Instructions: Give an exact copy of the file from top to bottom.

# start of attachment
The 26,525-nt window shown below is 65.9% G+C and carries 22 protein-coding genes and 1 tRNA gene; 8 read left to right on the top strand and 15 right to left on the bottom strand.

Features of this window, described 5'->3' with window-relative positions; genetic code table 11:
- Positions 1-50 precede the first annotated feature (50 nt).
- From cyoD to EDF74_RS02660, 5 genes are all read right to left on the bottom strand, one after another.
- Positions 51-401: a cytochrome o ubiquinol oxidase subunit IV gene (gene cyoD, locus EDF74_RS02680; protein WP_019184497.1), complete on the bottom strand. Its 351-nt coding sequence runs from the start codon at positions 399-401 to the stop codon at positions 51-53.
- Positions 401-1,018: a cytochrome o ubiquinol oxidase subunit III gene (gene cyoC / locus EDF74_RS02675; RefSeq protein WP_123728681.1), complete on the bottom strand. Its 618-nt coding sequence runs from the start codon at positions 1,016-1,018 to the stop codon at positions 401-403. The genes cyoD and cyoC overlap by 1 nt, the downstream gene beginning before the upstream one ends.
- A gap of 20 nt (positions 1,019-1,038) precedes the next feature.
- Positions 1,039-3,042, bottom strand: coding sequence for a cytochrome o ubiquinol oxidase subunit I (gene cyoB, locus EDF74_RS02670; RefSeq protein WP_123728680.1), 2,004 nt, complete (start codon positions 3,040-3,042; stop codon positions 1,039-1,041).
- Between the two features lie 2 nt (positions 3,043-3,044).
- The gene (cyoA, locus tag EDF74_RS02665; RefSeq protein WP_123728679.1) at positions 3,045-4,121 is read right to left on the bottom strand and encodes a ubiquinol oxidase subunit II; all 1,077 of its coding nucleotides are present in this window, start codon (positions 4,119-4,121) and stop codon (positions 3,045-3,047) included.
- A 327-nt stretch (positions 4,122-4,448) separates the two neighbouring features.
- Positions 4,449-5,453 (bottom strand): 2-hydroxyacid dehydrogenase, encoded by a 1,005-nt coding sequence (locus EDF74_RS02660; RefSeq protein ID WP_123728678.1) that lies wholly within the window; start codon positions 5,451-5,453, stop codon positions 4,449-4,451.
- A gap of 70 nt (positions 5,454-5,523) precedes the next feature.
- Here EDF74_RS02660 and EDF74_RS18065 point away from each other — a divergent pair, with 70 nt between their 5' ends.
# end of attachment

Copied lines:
The 26,525-nt window shown below is 65.9% G+C and carries 22 protein-coding genes and 1 tRNA gene; 8 read left to right on the top strand and 15 right to left on the bottom strand.

Features of this window, described 5'->3' with window-relative positions; genetic code table 11:
- Positions 1-50 precede the first annotated feature (50 nt).
- From cyoD to EDF74_RS02660, 5 genes are all read right to left on the bottom strand, one after another.
- Positions 51-401: a cytochrome o ubiquinol oxidase subunit IV gene (gene cyoD, locus EDF74_RS02680; protein WP_019184497.1), complete on the bottom strand. Its 351-nt coding sequence runs from the start codon at positions 399-401 to the stop codon at positions 51-53.
- Positions 401-1,018: a cytochrome o ubiquinol oxidase subunit III gene (gene cyoC / locus EDF74_RS02675; RefSeq protein WP_123728681.1), complete on the bottom strand. Its 618-nt coding sequence runs from the start codon at positions 1,016-1,018 to the stop codon at positions 401-403. The genes cyoD and cyoC overlap by 1 nt, the downstream gene beginning before the upstream one ends.
- A gap of 20 nt (positions 1,019-1,038) precedes the next feature.
- Positions 1,039-3,042, bottom strand: coding sequence for a cytochrome o ubiquinol oxidase subunit I (gene cyoB, locus EDF74_RS02670; RefSeq protein WP_123728680.1), 2,004 nt, complete (start codon positions 3,040-3,042; stop codon positions 1,039-1,041).
- Between the two features lie 2 nt (positions 3,043-3,044).
- The gene (cyoA, locus tag EDF74_RS02665; RefSeq protein WP_123728679.1) at positions 3,045-4,121 is read right to left on the bottom strand and encodes a ubiquinol oxidase subunit II; all 1,077 of its coding nucleotides are present in this window, start codon (positions 4,119-4,121) and stop codon (positions 3,045-3,047) included.
- A 327-nt stretch (positions 4,122-4,448) separates the two neighbouring features.
- Positions 4,449-5,453 (bottom strand): 2-hydroxyacid dehydrogenase, encoded by a 1,005-nt coding sequence (locus EDF74_RS02660; RefSeq protein ID WP_123728678.1) that lies wholly within the window; start codon positions 5,451-5,453, stop codon positions 4,449-4,451.
- A gap of 70 nt (positions 5,454-5,523) precedes the next feature.
- Here EDF74_RS02660 and EDF74_RS18065 point away from each other — a divergent pair, with 70 nt between their 5' ends.